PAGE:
Whey is most people’s go-to protein supplement—and for good reason.
Not only is it rich in the amino acid leucine—an amino acid that plays a vital role in stimulating protein synthesis—it’s rapidly digested and easily absorbed by the body. In other words, it kicks off the muscle-building process, then provides everything the body needs to get the job done quickly and easily.
What’s more, high-quality whey protein powder tastes good and tends to provide a lot of protein per dollar spent, so it’s convenient and cost-effective.
Casein is the main type of protein found in cow’s milk.
Casein protein powder is the dried and powdered form of casein that’s often used as a protein supplement.
Like whey protein powder, casein protein powder is easily digested, well absorbed, tasty, convenient, and rich in essential amino acids. That’s why most scientific research shows they’re more or less comparable when it comes to building muscle.
Unlike whey, which causes a large spike in blood levels of amino acids immediately after you consume it, casein is digested slowly, which means it provides a steady, gradual release of amino acids into the blood for several hours. This is why many people use casein to speed up muscle recovery by consuming it before they go to bed and to keep their appetite in check while dieting.
Egg protein isn’t nearly as popular as whey and casein but it’s one of the best types of protein powder you can buy for a few reasons:
1. It has a high “biological value,” which means it’s absorbed and utilized by the body about as efficiently as whey protein.
2. It’s digested very slowly (even slower than casein).
This means that egg is good for all-around supplementation, including before you go to bed.
3. Egg protein powder has little-to-no fat or carbohydrate.
Egg protein powder is made from egg white so it’s naturally more or less carb- and fat-free. This means more macros for your food. 🙂
You can also buy liquid egg whites, which you can drink as a stand-alone supplement, mix into smoothies, or even scramble like regular eggs.
Collagen is a protein that serves as the main component of your body’s connective tissues, which means it’s the primary building block of many bodily components, including your skin, teeth, cartilage, bones, and tendons.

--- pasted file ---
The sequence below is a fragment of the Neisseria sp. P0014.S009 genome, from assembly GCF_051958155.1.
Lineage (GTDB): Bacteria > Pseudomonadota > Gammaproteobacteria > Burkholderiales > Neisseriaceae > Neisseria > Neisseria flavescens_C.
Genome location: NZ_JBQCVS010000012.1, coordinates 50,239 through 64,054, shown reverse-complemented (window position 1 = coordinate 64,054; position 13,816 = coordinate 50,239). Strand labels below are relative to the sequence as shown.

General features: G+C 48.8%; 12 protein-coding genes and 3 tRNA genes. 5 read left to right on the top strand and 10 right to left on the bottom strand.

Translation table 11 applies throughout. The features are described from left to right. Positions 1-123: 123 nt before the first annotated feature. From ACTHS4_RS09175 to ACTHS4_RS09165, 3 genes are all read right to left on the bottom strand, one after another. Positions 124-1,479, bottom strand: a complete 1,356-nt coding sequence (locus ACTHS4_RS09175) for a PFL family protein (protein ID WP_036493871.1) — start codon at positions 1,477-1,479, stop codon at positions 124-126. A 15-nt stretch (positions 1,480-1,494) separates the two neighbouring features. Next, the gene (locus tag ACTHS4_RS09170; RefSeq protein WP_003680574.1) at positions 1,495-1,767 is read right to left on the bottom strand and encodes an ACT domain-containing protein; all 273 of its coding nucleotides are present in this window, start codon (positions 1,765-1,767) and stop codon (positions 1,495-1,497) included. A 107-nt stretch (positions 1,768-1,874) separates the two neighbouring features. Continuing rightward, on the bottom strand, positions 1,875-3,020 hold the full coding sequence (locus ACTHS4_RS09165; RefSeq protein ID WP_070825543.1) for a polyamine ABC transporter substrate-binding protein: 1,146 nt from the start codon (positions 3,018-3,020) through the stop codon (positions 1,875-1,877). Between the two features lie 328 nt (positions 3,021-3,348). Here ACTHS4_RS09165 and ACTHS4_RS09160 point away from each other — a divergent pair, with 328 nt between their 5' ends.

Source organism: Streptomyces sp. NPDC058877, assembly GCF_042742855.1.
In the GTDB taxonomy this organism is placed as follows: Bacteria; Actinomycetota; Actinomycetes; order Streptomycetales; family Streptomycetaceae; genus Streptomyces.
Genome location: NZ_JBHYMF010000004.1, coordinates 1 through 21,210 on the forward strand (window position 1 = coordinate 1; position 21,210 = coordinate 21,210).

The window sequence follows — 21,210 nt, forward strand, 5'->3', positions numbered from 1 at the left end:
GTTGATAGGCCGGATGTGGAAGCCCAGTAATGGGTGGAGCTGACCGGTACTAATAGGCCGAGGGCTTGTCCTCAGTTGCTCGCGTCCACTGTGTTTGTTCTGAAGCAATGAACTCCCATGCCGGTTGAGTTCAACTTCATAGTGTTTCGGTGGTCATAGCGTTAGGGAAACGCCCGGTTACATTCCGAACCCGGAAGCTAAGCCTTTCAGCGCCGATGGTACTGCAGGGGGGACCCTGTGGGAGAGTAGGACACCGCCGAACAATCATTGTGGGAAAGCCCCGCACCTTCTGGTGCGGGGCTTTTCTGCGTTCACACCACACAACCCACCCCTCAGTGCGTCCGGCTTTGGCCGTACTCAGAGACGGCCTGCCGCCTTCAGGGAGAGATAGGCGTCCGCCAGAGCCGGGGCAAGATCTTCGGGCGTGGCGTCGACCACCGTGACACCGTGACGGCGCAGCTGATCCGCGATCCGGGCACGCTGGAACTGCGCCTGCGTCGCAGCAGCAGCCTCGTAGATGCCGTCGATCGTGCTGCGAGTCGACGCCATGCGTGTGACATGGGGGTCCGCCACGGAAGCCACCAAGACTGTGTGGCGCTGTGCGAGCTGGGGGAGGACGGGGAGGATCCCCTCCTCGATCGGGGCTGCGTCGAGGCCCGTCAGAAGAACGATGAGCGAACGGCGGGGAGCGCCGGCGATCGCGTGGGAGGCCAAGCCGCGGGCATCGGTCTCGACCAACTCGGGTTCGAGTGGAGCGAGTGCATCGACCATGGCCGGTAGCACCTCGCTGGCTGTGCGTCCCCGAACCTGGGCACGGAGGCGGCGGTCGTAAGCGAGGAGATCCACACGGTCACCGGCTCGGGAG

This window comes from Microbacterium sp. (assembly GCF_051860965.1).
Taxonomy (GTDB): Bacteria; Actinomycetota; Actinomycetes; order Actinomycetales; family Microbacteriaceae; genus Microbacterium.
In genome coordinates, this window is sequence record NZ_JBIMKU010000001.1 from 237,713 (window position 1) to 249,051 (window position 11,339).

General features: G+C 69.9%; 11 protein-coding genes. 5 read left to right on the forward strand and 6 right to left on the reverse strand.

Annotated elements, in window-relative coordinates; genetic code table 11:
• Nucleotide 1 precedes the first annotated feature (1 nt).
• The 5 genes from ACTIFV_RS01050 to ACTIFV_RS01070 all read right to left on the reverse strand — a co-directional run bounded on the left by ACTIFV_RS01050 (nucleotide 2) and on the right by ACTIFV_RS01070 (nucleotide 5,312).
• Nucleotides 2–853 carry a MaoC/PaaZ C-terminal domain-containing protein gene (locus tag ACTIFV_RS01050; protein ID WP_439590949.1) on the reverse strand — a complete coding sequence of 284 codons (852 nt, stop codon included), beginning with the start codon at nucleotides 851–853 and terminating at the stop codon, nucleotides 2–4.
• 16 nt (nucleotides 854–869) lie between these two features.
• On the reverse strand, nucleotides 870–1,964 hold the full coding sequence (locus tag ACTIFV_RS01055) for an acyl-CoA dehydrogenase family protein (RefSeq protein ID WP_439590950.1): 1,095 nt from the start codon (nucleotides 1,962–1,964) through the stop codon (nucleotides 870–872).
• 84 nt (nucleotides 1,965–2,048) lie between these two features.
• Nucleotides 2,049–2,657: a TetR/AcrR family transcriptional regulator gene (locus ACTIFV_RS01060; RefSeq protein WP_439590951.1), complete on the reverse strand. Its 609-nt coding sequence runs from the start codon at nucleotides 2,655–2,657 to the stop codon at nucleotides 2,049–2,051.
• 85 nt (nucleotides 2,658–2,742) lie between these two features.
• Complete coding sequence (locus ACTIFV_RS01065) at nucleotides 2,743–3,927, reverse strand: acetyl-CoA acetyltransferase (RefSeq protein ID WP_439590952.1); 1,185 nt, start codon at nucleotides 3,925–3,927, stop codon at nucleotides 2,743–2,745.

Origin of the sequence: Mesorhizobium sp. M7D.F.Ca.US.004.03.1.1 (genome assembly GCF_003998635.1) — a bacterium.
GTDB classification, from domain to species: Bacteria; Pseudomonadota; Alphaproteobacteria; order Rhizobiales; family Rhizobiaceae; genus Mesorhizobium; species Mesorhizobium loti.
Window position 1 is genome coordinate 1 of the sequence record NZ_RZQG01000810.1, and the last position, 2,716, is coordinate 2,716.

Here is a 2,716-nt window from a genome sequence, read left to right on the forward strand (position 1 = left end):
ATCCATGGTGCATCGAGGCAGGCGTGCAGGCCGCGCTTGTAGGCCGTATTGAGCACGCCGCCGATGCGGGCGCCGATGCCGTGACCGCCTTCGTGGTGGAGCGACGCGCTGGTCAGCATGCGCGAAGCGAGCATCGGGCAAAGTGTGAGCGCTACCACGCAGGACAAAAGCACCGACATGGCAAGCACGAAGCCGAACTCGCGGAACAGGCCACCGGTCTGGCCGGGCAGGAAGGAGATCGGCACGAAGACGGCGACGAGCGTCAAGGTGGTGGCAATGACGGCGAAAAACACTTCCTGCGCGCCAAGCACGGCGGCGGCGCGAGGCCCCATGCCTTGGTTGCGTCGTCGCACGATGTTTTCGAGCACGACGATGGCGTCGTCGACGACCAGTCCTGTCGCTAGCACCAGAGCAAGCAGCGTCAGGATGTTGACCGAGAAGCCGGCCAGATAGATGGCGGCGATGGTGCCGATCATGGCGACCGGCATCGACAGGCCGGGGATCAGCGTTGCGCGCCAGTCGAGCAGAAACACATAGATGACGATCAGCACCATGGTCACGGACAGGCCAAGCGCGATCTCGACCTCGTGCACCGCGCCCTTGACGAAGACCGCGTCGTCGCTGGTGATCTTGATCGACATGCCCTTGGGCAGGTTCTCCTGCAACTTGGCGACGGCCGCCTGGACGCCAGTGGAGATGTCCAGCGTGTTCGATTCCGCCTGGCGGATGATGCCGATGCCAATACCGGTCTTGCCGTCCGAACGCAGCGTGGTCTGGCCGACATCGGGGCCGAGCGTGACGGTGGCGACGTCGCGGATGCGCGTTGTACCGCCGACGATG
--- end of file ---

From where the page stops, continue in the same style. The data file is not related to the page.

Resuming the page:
Most collagen protein supplements are made of a combination of different types of collagen extracted from beef skin, chicken and fish bones, or byproducts of food processing like egg shells or intestines.
Unlike the majority of animal-based protein sources, collagen is severely lacking in essential amino acids necessary for muscle gain.
This is why I recommend you steer clear of collagen protein powders and go for a more effective option like whey or casein instead.
Pea protein is what it sounds like: protein extracted from peas.
Specifically, it’s obtained by drying and grinding peas into a flour, mixing it with water, and removing the fiber and starch, leaving mostly protein with a smattering of vitamins and minerals.
This paste is then dried and ground into a fine powder, creating pea protein isolate, which is what you’ll find in most pea-based protein powders.
Pea protein’s main strengths are its excellent digestibility and abundance of leucine, which is the essential amino acid most responsible for muscle building. It’s also high in isoleucine, valine, and other essential amino acids, which is why it’s about as effective as whey protein for building muscle.
One downside to pea protein, however, is that it tends to taste like, well . . . peas. Luckily, you can cover the taste by combining it with other plant-based protein powders, like rice protein.
Rice protein is made using the same basic process as pea protein. Rice is processed and separated into its constituent parts: protein, fiber, and starch.